On the corporate earnings front, most of the reports this morning are a little better than expected. Time Warner, $1.25 compares to the $1.19 estimate. Alaska Air’s $1.56 was a 16-cent beat. Allergan’s $3.90 was 14 cents better than expected. Last night, Disney’s profits beat, but revenue came in light, as ESPN continues to be a drag for Disney.
Twitter shares are about 3 percent higher on a broker upgrade. Gilead Sciences is off almost 7 percent on disappointing hepatitis drug sales and a lowered outlook.
Mortgage applications for both purchases and refis rose 2 percent last week.
Overseas markets are mixed and out futures have been treading water most of the morning, and right now they’re a little bit under that water. Adjusted for fair value, the S&P futures are down 2 points, the Dow futures are also down 2, and the NASDAQ futures are about 4 points below fair value.
More good news came from General Motors this morning. Earnings of $1.28 per share beat estimates by 11 cents on sales of almost 44 billion dollars, well ahead of the 41½ billion-dollar estimate. Don’t look now, but General Motors stock is about 30 percent higher than it was a year ago, including a one and a half percent rise this morning.
GAP shares are almost 3 percent higher pre-market on better than expected Holiday sales and raised guidance.
A trio of big companies reported earnings that were better than expected, but the closely watched sales figure disappointed. That includes Michael Kors, with shares off 7 percent, Cardinal Health with little change in share price and 21st Century Fox whose shares are about a half-percent lower. In the oil sector, BP earnings are at a 10-year low. BP shares are off about 3½ percent this morning.
The Labor Department’s latest Job Opportunities and Labor Turnover Survey results come our way at 10 this morning.
Asian markets were lower overnight, but European markets are mostly higher at this hour, as are our futures.
At this point, adjusted for fair value, the S&P futures are higher by almost 4 points, the Dow futures are up 51, and the NASDAQ futures are about 6 points above fair value.
If the Super Bowl indicator hold true, the first quarter stock market rally will be sacked for a loss by the end of the year. But, as we all know, but few people want to admit, “coincidence is not causality.” Over the past 50 Super Bowls, the old NFC teams have been pretty dominant over the old AFC teams. Pair that with a generally rising stock market, and it’s not surprising that NFC wins have coincided with gains. So, yesterday’s AFC win might coincide with a market fumble, but so far it looks like the indicator is facing second down and long.
Hasbro scored a touchdown with their results this morning. $1.64 in quarterly profit was 37 cents better than expected and Hasbro shares are about 6 percent higher. Tyson Foods reported $1.59 per share, which was 44 cents ahead. They raised full-year guidance and the shares are almost 4 percent higher pre-market.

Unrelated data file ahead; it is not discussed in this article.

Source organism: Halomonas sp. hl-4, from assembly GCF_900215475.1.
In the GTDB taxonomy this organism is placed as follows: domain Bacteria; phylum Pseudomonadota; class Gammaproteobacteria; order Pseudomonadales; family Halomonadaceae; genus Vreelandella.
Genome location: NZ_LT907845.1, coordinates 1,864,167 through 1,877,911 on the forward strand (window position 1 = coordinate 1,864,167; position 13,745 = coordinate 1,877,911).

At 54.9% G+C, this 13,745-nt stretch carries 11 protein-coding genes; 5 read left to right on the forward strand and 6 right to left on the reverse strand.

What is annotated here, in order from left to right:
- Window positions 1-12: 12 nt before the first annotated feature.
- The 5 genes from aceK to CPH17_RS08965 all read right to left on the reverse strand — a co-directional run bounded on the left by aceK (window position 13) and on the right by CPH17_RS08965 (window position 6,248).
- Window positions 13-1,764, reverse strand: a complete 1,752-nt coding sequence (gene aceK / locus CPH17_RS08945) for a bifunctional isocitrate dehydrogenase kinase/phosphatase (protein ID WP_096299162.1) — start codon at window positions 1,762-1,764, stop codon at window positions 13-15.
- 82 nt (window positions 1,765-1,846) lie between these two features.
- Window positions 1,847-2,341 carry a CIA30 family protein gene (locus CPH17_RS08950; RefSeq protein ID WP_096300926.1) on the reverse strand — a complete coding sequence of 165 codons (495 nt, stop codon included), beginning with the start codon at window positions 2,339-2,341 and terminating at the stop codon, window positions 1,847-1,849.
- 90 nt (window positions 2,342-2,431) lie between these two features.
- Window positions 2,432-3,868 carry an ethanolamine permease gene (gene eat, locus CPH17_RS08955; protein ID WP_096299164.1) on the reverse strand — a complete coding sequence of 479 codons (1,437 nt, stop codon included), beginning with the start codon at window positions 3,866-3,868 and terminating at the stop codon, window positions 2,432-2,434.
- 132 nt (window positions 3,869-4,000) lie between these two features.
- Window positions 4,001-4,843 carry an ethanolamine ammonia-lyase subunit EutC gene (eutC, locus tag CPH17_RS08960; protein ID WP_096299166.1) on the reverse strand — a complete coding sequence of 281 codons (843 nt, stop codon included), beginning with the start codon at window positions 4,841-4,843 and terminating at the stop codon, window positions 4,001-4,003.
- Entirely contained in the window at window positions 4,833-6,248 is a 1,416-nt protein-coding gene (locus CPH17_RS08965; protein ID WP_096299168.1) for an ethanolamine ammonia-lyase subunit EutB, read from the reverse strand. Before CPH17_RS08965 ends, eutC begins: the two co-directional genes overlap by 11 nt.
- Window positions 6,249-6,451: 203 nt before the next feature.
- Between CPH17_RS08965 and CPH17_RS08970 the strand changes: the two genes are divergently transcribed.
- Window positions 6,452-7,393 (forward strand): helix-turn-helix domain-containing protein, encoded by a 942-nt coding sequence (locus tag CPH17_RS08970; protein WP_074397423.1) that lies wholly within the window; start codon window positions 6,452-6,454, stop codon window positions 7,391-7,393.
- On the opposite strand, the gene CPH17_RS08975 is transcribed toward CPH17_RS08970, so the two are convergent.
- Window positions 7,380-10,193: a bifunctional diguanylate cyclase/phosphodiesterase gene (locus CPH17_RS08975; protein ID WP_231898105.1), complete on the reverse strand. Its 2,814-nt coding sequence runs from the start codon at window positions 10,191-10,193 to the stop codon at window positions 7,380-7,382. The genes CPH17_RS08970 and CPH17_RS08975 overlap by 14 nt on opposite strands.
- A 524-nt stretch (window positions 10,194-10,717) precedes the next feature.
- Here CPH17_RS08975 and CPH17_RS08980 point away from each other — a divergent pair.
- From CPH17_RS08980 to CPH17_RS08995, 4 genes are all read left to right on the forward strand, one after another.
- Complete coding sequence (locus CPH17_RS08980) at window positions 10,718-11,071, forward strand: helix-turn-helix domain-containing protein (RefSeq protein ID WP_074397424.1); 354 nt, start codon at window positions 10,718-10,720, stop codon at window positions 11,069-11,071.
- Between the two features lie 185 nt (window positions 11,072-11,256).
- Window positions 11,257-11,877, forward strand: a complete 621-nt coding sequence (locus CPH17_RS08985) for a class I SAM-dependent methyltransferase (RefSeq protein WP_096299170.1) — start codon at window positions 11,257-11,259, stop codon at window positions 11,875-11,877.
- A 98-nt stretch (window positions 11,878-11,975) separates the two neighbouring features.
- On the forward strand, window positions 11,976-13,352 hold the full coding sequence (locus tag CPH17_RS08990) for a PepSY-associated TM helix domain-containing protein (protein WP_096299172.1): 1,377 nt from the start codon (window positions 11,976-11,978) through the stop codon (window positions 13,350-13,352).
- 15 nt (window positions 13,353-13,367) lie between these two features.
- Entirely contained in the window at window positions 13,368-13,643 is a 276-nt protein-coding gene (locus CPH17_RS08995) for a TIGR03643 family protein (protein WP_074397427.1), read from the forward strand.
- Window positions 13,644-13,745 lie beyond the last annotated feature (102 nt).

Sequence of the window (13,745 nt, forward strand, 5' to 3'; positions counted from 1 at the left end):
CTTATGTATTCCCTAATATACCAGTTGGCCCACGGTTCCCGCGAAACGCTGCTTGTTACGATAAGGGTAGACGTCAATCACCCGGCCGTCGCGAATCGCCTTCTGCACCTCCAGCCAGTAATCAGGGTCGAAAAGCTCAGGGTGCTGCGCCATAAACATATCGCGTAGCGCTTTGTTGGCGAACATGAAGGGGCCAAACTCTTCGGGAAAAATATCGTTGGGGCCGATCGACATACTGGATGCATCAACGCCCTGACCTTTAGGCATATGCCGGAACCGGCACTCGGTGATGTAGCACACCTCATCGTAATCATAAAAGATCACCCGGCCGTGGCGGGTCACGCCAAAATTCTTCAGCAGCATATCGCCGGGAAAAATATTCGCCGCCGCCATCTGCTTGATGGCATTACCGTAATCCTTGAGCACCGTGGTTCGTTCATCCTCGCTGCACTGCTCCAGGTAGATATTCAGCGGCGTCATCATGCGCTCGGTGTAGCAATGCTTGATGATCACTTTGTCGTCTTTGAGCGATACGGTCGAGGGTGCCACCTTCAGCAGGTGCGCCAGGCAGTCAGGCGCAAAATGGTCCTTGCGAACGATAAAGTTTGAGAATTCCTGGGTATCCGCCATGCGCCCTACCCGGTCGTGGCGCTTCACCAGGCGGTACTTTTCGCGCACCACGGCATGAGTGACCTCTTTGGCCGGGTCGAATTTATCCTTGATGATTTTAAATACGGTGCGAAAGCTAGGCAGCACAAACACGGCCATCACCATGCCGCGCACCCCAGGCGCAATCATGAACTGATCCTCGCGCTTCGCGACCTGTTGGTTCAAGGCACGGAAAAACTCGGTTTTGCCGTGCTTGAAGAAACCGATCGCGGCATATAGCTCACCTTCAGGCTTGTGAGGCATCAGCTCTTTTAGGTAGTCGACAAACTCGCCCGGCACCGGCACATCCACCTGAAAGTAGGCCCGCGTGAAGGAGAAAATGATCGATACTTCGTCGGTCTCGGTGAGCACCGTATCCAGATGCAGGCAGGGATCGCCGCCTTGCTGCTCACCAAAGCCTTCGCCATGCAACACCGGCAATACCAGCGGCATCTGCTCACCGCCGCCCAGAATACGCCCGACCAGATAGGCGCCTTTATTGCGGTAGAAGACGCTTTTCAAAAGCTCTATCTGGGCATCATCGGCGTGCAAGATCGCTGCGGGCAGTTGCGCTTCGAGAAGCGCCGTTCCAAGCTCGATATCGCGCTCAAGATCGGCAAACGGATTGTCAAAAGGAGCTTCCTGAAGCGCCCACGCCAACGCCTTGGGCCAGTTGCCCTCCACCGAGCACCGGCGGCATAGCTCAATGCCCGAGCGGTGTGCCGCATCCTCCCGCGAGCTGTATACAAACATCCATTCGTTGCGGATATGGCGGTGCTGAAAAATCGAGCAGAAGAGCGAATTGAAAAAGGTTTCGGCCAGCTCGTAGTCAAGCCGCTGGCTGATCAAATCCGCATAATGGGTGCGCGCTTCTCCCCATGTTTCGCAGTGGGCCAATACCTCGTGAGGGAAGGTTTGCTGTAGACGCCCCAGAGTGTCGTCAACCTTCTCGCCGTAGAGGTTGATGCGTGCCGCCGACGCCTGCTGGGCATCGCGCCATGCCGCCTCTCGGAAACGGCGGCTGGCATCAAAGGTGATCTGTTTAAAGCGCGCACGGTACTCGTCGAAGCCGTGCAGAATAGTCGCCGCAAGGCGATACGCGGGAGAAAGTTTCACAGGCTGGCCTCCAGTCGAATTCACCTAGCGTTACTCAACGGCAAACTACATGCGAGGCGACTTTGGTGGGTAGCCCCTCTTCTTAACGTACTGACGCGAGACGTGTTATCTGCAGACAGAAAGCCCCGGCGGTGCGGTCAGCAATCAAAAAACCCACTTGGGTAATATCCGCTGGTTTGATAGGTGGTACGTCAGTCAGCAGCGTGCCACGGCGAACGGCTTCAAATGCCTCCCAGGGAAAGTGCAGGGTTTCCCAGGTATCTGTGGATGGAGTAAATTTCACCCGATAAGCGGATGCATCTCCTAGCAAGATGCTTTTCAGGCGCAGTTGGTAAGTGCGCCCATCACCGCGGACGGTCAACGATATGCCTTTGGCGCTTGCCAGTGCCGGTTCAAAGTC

Tiffany’s CEO is stepping down and Tiffany shares are stepping down about 6 percent on the news.
Asian markets were mostly higher overnight, but Europe can’t seem to make up its collective mind. As the number of fourth quarter earnings reports slows down a bit, this will also be a fairly quiet week for economic reports with nothing big on the calendar today. Our futures took a bit of a hit over the past 30 minutes. At this point, adjusted for fair value, the S&P futures are lower by about 5 points, the Dow futures are down 33, but the NASDAQ futures and 11 points below fair value.
The first Employment Report of the new Administration (at least as the reporting falls on the calendar) comes in less than 20 minutes. The consensus estimate is that 175,000 new non-farm jobs came into being in January. The Unemployment Rate is expected to hold at 4.7 percent, which sounds good until you consider that the December labor participation rate was only 62.7 percent. The average hourly wage is expected to cool by a tenth of a percent to three-tenths of a percent and the average workweek should inch a bit higher.
Profits at Hershey were higher last quarter, with $1.17 per share coming in 9 cents ahead. Clorox beat the estimate by 3 cents, but cut their forecast. Nevertheless, Clorox shares almost 2 percent higher pre-market.
The big earnings news from last night came from Amazon. Earnings were fine (up 55% from a year ago) but sales were light and Amazon shares are shedding about 4 percent pre-market.
And, there’s a lot of pressure on the discount brokerage stocks this morning, as Charles Schwab announced lowered fund expenses and a cut in its online trading commissions to $6.95, as brokerage commissions continue to march on the long road toward zero.
Asian markets were mixed overnight, but Europe is generally higher. At this point, adjusted for fair value, the S&P futures are higher by about 2 points, the Dow futures are up 45, but the NASDAQ futures, dragged lower by Amazon, are more than 11 points below fair value.
There’s lots of news on the way as the day unfolds, including the automakers’ January sales reports. Expect that overall sales declined a bit from the record pace of January 2016. General Motors is expected to report a slight monthly increase in sales, while Ford and Fiat Chrysler sales are expected to have slipped a bit.
Almost unnoticed, amid the rapid-fire headlines coming from Pennsylvania Avenue, the Federal Reserve Open Market Committee will render its latest decision on short term interest rates at 2 o’clock. Given that no one knows how much tax rates are coming down, and no one knows how much fewer regulations will spur economic growth, expect the Fed to sit quietly by before making another move.
Apple stock is on the move higher by more than 4 percent this morning. Another excellent earnings report last night told us about $3.36 per share of profit, which was 15 cents better than expected.
Altria and Johnson Controls both reported a penny ahead this morning, although Johnson Controls’ sales were a little light. Altria shares are about 4 percent lower pre-market while JCI is relatively unchanged. Pitney Bowes is almost 7 percent lower on a lousy report. Marathon and Anthem shares are both higher after reporting much better than expected results.
All major markets overseas are in the green, as are our futures. At this point, adjusted for fair value, the S&P futures are higher by about 5 points, the Dow futures are up 42 and the NASDAQ futures are 30 points above fair value.